energy (i.e. TPES) projections to 2030 under these two scenarios,
with differences suggesting impacts of declining exergy efficiency
gains on primary energy demand.
3. Results and discussion
3.1. 1971–2010. useful work accounting results
Table 1 summarises useful work, primary exergy and exergy
efficiency results for 1971–2010, with task-level results given in
Appendix A for 1971 and 2010. China’s end useful work has
increased 10-fold since 1971, with electricity applications and
HTH industrial uses growing from 30% to 53% of total useful work.
Conversely, muscle work and low temperature heat have together
declined from 40% of total useful work to 8%.
Aggregate exergy efficiency has grown almost linearly from
5.3% to 12.5%. Table 1 (together with Appendix A) suggest a key
factor is the structural shift from (low efficiency) muscle work
and low temperature heat (20 °C) to (high efficiency) HTH. Fig. 4
illustrates a second reason: the strong growth in mechanical drive
and heat class efficiencies – which make up over half of total pri-
mary exergy inputs. The question of whether this linear aggregate
efficiency trend can continue is considered via the future scenario
analysis in Section 3.3.
Fig. 4 also compares China’s aggregate efficiency growth to the
stable US (10–11%) values from the previous US-UK study [19].
China’s exergy efficiency overtakes the US by around 2004. At first,
it is tempting to see China’s overtaking of the US’s aggregate effi-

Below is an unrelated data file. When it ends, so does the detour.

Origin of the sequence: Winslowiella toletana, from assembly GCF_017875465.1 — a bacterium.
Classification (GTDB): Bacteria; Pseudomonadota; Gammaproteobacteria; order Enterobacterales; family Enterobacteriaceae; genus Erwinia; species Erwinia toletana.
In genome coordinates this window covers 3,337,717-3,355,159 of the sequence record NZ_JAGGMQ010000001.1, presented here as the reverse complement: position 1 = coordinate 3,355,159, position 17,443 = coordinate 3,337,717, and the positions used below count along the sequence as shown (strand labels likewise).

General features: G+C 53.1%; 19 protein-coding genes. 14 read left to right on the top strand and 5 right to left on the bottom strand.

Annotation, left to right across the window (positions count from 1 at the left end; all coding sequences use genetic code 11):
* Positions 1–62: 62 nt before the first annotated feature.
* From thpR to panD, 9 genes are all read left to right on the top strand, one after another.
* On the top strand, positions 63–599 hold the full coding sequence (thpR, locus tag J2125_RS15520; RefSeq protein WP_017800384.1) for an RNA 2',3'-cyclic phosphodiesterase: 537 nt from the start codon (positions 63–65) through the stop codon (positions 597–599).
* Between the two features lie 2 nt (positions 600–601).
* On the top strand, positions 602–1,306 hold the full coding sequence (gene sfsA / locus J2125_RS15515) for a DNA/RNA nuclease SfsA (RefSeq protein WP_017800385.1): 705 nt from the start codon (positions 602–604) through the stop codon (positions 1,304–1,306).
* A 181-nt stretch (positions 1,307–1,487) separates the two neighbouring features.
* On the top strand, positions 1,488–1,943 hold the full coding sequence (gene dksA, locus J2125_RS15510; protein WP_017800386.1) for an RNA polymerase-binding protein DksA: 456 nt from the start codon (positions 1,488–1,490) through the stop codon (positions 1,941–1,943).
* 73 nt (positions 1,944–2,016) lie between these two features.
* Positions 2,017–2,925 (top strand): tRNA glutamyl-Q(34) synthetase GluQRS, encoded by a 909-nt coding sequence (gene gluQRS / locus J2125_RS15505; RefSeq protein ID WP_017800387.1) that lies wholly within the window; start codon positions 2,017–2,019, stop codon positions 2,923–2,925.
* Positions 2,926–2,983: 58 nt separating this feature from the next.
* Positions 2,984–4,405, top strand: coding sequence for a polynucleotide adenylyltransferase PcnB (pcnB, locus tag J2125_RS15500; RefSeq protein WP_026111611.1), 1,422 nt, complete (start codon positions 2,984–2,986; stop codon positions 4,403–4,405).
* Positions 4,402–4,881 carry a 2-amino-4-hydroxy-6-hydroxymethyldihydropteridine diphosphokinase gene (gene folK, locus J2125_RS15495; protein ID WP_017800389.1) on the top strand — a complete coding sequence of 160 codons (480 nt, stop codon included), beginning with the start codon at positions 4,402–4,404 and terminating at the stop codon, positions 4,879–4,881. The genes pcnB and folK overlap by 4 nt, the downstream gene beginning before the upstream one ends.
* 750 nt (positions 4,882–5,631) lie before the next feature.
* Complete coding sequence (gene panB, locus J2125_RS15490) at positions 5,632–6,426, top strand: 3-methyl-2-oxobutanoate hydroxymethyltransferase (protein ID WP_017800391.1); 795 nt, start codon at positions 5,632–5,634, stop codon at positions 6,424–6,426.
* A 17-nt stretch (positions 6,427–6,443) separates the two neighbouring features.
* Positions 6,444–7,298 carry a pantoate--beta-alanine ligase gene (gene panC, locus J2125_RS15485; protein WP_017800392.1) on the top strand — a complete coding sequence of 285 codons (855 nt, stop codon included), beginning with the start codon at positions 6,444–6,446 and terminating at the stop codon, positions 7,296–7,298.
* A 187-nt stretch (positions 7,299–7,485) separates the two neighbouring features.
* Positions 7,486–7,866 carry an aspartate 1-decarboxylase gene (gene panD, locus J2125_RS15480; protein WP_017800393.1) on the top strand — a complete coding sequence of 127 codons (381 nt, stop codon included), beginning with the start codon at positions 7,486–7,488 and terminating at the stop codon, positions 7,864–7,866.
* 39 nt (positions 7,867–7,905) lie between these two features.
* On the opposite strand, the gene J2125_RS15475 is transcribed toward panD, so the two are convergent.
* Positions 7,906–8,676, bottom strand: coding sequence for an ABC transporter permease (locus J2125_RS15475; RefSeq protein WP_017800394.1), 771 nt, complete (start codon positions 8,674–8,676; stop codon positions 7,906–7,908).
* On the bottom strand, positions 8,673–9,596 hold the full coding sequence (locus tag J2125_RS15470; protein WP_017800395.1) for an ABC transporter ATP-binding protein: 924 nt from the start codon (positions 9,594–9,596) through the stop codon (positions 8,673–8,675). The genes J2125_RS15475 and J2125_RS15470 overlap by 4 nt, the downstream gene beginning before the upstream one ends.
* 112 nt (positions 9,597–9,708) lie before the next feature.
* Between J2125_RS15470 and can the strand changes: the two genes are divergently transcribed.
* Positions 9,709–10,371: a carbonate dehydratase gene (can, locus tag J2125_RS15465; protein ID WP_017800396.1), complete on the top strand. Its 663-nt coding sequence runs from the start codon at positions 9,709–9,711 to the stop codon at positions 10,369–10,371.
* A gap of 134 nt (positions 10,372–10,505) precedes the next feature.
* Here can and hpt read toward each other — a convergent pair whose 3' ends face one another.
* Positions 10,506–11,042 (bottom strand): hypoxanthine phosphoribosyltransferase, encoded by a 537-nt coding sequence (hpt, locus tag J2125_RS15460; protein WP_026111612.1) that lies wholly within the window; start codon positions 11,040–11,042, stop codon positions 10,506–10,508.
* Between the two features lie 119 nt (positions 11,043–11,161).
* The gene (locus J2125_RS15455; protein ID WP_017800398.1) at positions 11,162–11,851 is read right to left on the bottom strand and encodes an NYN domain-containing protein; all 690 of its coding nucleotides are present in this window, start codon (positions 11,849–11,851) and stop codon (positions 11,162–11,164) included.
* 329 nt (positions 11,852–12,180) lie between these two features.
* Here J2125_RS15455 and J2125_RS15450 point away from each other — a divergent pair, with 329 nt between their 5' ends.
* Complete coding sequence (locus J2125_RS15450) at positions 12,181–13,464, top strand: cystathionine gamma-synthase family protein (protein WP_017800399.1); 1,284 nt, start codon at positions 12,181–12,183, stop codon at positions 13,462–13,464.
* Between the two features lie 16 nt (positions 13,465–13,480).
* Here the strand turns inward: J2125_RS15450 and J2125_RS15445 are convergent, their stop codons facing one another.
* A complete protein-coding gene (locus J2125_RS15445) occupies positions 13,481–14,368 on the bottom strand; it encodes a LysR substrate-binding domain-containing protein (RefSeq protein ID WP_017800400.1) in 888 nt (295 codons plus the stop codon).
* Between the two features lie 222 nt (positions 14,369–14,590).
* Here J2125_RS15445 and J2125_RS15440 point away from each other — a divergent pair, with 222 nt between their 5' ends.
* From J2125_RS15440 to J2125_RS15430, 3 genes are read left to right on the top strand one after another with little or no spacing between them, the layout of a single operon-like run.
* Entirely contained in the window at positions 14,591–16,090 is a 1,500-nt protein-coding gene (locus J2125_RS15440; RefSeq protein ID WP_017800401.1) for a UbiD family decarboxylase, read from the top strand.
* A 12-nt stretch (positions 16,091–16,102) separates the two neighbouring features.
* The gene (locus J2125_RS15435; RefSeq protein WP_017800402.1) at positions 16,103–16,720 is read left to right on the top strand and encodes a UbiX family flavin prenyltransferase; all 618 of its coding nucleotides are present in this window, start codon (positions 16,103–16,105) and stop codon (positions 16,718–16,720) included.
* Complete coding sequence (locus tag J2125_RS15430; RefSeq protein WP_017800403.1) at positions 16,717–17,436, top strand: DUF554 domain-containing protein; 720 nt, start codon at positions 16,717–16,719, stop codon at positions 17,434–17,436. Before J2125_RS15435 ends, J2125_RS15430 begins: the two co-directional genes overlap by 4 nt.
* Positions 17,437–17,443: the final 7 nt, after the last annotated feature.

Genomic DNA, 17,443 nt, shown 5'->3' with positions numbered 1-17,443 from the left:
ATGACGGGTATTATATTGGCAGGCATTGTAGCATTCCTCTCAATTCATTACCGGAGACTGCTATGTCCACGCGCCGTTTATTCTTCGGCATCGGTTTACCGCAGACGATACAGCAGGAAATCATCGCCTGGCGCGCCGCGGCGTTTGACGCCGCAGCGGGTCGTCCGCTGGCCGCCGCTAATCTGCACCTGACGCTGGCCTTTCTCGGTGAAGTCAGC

ciency as ‘technological leapfrogging’ (e.g. [86]) – i.e. rapidly adopt-
ing high-efficiency technologies without having to deal with the
legacy of past low efficiency capital stock. In fact this is not the
case, since task-level exergy efficiencies are generally lower than
the US (except mechanical drive, which is a small component of
China’s energy use). This result implies structural differences make
a significant contribution to China’s increasing efficiency: i.e. its
production-focused industrial economy uses more high tempera-
ture heat and industrial processes versus the US’s mature con-
sumer economy. The index decomposition results in Section 3.2
support this view. In turn, this implies as China’s economy also
matures and its structure shifts towards that of the US, that this
may have a diluting effect on future overall exergy efficiency, as
seen later in Section 3.3.
Table 1
Summary of useful work analysis results 1971–2010.
Useful work analysis: output category 1971 1980 1990 2000 2010
Main category end use PJ % of total PJ % of total PJ % of total PJ % of total PJ % of total
Useful work
Direct heat 1087 71 1848 71 2787 68 3901 59 7602 51
Mechanical Drive 126 8 268 10 477 12 1140 17 2633 18
Electricity end uses 154 10 343 13 684 17 1460 22 4665 31
Muscle work 157 10 151 6 148 4 137 2 127 1
Total 1524 100 2610 100 4096 100 6638 100 15027 100
Primary exergy
Direct heat 15370 54 21560 56 28271 55 31504 49 51983 43
Mechanical Drive 1090 4 1971 5 2988 6 5625 9 12720 11
Electricity end uses 1592 6 3519 9 6283 12 13951 22 42507 35
Muscle work 10661 37 11760 30 13489 26 13398 21 13159 11
Total 28713 100 38810 100 51032 100 64478 100 120,369 100
Exergy efficiency (useful work/primary exergy)
Main category end use % efficiency % efficiency % efficiency % efficiency % efficiency
Direct heat 7.1 8.6 9.9 12.4 14.6
Mechanical Drive 11.6 13.6 16.0 20.3 20.7
Electricity end uses 9.7 9.7 10.9 10.5 11.0